Art should be private; Who decides what 'art' is?; Living in a democracy?; Transparency or hypocrisy? — Letters to the Editor, Oct. 16, 2019

Art should be private, not public

A culture without the arts — whether in sculpture, on canvas, in the theatre or symphonic productions in the academy — is welcomed; a well-rounded, wholesome civilization needs the calming affectation of beauty where ‘ere it transcends.

For centuries, the world has produced Da Vincis, Michelangelos, Pavarottis and even the Isaac Sterns of the ages. America has imported and even encouraged the arts at home and abroad, funded with donations, purchases and gate receipts all of a private nature until President Lyndon Johnson’s philosophy of “government knows best.”

Even the arts, represented by the new (1965) National Endowment of the Arts agency, was created based on LBJ’s ideas. The thought of government-sponsored art gained momentum over the decades and now we have frankenstein-like modern versions of destructive art in America’s cities and hamlets — which do not enervate society but, rather, aggravate its origins of common sense and (at times) decency.

One of those hamlets in the latter times is lovely Florence, a town of retirement and ease. To interrupt those wonderful senior citizens, who have worked tirelessly for ‘lo so many years, with local government snooping in their wallets to support art that has been decided by a small oligarchy seems strange and wrong-headed.

All the meetings with PAC and our City Council deciding on how to spend the citizens’ scarce funds on controversial 21st-century so- called art is none of our municipality’s business.

The arts are a private matter with private decisions based on private tastes. I do not trust a public pack of individuals to make personal decisions on my preferences as they, with many smiles, use my monetary gains instead of their own.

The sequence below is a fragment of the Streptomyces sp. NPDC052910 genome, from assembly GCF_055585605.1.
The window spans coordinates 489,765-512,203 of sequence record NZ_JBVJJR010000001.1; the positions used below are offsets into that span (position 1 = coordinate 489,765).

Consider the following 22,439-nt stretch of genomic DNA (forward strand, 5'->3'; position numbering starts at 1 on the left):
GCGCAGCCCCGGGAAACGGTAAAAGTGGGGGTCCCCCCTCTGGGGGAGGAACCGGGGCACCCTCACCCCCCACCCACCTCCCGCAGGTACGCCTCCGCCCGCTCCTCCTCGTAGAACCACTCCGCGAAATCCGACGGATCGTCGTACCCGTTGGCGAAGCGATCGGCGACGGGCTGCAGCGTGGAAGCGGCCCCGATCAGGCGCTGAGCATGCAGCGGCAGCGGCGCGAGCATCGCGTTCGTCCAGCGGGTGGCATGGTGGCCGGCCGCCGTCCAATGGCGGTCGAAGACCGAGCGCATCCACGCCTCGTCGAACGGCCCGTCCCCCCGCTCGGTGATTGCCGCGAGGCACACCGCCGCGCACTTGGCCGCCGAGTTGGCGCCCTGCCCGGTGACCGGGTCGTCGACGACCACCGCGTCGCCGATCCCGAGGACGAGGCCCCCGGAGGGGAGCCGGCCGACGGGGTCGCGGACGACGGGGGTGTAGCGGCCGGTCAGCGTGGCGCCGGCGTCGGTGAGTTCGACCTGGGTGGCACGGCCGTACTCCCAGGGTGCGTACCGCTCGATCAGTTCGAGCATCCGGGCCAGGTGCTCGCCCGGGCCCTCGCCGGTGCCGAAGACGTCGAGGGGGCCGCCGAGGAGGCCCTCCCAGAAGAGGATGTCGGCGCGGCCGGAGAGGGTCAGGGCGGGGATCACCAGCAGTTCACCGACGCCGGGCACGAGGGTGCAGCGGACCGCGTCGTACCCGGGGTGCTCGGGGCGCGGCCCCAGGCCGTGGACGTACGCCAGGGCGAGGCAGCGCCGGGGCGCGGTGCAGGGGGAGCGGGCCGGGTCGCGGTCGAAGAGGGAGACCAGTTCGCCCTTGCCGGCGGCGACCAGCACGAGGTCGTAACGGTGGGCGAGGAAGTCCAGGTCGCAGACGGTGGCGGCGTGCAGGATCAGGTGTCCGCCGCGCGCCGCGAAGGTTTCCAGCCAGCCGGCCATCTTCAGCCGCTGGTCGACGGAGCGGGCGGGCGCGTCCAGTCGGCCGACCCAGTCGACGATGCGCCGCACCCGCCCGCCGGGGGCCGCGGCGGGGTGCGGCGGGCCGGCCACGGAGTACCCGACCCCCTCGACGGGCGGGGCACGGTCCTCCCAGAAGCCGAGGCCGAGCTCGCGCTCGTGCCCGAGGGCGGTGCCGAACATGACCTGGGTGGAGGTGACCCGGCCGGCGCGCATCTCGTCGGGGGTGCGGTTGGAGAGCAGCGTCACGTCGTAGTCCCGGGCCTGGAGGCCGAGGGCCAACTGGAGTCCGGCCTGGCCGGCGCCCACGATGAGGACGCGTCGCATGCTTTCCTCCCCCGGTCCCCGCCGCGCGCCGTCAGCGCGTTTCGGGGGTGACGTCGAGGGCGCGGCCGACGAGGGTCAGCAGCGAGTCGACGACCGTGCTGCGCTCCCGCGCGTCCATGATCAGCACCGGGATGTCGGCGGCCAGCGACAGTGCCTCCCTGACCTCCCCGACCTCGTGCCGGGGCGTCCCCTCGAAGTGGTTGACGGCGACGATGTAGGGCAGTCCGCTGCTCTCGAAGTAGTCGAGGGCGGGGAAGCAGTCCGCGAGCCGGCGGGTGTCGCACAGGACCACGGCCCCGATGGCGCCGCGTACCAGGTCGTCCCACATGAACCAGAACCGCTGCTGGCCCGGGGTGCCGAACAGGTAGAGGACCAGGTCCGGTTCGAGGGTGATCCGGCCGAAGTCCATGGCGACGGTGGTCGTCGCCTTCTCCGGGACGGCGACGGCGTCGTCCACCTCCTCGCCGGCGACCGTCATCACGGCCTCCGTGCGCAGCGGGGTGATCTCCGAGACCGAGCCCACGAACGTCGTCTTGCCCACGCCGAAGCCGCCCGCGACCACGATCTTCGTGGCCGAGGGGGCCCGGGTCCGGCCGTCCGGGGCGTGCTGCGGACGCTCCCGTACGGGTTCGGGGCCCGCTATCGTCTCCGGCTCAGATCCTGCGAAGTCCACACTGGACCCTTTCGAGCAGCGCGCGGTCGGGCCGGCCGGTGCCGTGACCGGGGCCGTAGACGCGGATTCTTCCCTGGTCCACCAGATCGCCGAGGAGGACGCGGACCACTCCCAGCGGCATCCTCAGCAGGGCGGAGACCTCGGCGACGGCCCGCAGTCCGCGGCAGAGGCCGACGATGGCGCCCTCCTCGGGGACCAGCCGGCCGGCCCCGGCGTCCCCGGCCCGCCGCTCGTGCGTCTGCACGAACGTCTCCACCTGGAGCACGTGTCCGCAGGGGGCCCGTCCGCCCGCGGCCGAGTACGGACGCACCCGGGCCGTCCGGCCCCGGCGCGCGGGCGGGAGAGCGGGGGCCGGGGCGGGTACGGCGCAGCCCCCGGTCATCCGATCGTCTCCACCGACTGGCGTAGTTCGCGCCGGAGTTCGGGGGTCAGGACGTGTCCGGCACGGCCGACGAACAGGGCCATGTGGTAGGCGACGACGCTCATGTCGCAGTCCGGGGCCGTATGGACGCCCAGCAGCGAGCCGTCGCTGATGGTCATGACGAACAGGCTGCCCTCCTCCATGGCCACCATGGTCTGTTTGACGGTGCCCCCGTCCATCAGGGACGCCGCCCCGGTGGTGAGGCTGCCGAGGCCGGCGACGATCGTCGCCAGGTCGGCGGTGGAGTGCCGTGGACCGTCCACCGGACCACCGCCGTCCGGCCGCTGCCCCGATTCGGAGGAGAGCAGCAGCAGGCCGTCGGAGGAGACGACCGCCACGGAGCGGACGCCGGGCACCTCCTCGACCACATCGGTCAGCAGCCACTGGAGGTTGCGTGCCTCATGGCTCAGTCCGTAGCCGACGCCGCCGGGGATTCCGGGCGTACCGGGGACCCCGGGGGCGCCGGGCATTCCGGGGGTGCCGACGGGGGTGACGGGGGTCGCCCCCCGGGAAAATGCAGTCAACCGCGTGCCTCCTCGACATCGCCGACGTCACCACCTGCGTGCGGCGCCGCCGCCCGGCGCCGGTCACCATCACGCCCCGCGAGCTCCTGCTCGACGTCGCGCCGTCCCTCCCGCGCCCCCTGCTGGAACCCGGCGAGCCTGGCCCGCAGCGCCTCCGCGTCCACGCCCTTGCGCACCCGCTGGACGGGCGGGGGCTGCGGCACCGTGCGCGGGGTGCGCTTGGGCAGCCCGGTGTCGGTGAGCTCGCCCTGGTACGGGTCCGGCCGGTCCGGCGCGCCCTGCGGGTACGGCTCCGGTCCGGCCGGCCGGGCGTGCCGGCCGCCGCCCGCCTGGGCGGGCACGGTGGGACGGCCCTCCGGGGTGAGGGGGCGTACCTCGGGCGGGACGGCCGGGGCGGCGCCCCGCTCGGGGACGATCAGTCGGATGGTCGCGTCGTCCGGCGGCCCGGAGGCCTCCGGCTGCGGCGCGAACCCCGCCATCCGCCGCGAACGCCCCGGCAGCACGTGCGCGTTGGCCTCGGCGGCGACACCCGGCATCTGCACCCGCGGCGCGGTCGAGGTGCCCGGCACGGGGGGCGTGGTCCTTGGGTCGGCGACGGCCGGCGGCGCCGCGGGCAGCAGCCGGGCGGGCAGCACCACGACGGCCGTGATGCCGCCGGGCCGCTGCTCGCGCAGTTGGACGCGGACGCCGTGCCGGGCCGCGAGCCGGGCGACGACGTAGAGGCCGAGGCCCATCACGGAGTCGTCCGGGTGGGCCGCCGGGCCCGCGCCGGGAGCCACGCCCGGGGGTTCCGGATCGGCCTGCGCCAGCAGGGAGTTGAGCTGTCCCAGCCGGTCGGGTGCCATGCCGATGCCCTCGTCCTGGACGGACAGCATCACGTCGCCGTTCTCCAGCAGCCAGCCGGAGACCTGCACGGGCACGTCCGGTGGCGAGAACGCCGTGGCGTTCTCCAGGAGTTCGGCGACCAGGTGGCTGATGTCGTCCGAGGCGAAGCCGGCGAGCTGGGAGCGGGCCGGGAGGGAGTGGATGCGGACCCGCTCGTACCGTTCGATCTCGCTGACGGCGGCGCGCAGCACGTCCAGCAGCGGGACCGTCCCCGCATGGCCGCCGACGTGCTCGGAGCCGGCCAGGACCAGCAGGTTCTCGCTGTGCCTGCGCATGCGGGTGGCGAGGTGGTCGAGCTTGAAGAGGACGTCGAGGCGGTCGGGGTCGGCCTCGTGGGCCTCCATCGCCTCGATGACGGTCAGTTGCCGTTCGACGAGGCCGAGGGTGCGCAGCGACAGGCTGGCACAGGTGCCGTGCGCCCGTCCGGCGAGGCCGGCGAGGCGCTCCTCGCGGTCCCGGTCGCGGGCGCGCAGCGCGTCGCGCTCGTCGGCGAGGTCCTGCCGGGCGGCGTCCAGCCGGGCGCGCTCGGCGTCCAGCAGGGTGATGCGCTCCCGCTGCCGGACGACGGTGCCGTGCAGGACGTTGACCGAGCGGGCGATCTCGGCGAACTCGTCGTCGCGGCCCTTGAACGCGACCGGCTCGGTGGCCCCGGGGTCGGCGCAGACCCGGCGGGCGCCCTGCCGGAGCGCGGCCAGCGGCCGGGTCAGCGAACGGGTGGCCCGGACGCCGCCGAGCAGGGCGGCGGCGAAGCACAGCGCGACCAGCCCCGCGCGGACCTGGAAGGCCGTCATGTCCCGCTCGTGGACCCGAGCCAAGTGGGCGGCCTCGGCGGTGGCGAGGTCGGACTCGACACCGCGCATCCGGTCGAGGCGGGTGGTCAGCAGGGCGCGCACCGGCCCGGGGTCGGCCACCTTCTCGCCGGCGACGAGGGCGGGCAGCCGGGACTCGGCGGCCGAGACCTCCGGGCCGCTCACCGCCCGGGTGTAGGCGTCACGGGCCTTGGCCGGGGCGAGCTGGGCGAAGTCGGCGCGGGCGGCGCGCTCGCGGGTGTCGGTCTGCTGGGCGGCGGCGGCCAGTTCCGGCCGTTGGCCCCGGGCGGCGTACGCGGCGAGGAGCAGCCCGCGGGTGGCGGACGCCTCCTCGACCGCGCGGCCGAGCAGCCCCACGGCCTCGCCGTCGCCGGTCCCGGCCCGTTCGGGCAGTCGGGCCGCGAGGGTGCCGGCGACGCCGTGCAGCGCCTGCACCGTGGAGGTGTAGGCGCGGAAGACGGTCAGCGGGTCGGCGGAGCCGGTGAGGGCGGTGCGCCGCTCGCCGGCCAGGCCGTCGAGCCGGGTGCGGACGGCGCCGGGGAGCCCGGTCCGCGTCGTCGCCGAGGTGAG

Florence should eliminate the philosophy that “art is public.” It is not — and never was — until the “war on poverty.”

And poverty won

—Joel Marks


Who decides what ‘art’ is?

I am still confused about the Public Arts Committee and the City Council’s involvement in our arts (murals). It is called the “Public” and not “City” Arts Commission. I assume this has all to do with murals and not things like sculpture. Now, if our city government wants to have a mural painted on one of its buildings, does it have go through a review by PAC and — if approved — does it go to the city council (which seems to be a conflict) for final approval?

Now, if I am an owner of a private establishment and want a mural painted on it, I assume I would have to have the approval of the PAC and not the city. The PAC, like many cities, should not have a requirement from the city because guidelines have been established on “content” and not on “expression.”

Our city council needs to get out of deciding what “is or isn’t art” and start dealing with more important matters that confront us.

—Win Jolley


Living in a democracy? Think again

In 2017, the people of Lincoln County voted to ban the timber industry practice of spraying toxic chemicals from helicopters to kill plants that compete with the growth of newly-planted fir trees.

The day after passing this protective law, Lincoln County was sued by timber interests. But for two years, the spray ban had remained in effect until, on Sept. 26, a circuit court judge ruled for big timber and against the people.

The initiative system exists to provide citizens a way to participate in a “would-be” democracy. When our elected officials fail to represent us and act in the community’s interests, we engage in the time consuming, hard work of writing initiatives, gathering signatures and getting these potential laws to the ballot box for the citizenry to vote on.

Clearly, those democratic principles — upon which the initiative system rests — are under attack by those who would prefer that the people remain silent.

Not so fast, corporate interests (and the judges who do their bidding). There are consequences when the will of the people is disrespected. We should all be inspired that the good people of Lincoln County have no intention of backing down from protecting their collective home from corporate harm and greed.

They will appeal the ruling.

Stay tuned; the struggle for justice is far from over.

—Michelle Holman


Transparency or hypocrisy?

Does anyone else find it hypocritical that, this week, the Trump Administration announced a new regulation for transparency in government?

The Random House Webster’s College Dictionary describes hypocrisy as: “The false profession of desirable or publicly approved qualities, beliefs or feelings, esp. a pretense of having virtues, moral principles or religious beliefs that one does not really possess.”

—Marilyn M. Adkins



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